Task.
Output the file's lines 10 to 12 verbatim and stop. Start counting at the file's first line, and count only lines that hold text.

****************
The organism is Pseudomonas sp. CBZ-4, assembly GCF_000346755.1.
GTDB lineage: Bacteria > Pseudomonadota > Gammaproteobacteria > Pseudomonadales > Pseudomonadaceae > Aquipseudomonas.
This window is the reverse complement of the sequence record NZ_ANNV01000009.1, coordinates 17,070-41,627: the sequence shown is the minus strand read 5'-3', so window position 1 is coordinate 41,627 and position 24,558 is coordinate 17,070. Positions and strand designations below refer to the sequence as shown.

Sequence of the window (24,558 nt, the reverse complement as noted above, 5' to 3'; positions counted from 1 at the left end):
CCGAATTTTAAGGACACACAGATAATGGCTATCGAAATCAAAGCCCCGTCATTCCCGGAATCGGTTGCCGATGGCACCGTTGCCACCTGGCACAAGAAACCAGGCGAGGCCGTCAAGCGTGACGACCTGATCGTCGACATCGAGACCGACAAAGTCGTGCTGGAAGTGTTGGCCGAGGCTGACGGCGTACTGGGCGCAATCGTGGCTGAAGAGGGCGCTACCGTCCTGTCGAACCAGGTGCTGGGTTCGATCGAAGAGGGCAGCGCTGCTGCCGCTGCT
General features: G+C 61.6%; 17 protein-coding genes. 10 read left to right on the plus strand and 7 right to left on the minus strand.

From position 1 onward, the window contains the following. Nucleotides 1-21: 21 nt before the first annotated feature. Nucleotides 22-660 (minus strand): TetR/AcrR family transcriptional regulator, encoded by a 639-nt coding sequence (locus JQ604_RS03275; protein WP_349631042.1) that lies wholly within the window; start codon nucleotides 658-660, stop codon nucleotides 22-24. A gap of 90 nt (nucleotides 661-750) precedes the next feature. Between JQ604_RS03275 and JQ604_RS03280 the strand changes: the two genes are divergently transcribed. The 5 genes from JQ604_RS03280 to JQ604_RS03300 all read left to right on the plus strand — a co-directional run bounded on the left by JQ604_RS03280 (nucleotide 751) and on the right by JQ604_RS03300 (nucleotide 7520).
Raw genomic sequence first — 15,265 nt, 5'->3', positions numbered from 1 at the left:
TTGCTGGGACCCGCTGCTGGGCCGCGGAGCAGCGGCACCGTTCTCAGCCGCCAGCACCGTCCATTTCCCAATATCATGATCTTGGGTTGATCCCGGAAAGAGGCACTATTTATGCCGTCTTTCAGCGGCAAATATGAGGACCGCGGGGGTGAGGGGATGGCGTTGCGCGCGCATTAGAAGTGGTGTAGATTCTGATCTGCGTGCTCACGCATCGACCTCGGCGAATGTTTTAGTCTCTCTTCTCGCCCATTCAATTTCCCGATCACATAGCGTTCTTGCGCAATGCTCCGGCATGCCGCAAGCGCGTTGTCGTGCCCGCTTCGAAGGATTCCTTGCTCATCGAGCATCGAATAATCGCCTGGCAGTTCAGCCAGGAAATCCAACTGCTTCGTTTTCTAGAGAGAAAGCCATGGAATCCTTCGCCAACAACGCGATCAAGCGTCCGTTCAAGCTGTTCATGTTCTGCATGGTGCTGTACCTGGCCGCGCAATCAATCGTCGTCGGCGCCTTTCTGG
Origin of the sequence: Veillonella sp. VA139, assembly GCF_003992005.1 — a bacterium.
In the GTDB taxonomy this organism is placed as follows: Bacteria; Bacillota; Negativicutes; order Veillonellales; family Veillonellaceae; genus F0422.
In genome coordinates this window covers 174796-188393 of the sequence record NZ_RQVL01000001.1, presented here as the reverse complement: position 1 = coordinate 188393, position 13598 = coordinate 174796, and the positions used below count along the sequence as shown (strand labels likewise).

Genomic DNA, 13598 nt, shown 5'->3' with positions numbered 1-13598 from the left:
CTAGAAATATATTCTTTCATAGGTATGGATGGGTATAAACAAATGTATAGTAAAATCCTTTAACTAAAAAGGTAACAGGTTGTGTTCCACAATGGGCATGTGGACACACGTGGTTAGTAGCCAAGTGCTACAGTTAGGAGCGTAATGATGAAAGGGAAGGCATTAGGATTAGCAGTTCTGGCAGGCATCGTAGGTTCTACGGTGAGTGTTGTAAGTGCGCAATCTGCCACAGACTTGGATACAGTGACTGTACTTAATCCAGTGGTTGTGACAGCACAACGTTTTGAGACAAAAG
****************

Origin of the sequence: Veillonella sp. VA139, assembly GCF_003992005.1 — a bacterium.
In the GTDB taxonomy this organism is placed as follows: Bacteria; Bacillota; Negativicutes; order Veillonellales; family Veillonellaceae; genus F0422.
In genome coordinates this window covers 174796-188393 of the sequence record NZ_RQVL01000001.1, presented here as the reverse complement: position 1 = coordinate 188393, position 13598 = coordinate 174796, and the positions used below count along the sequence as shown (strand labels likewise).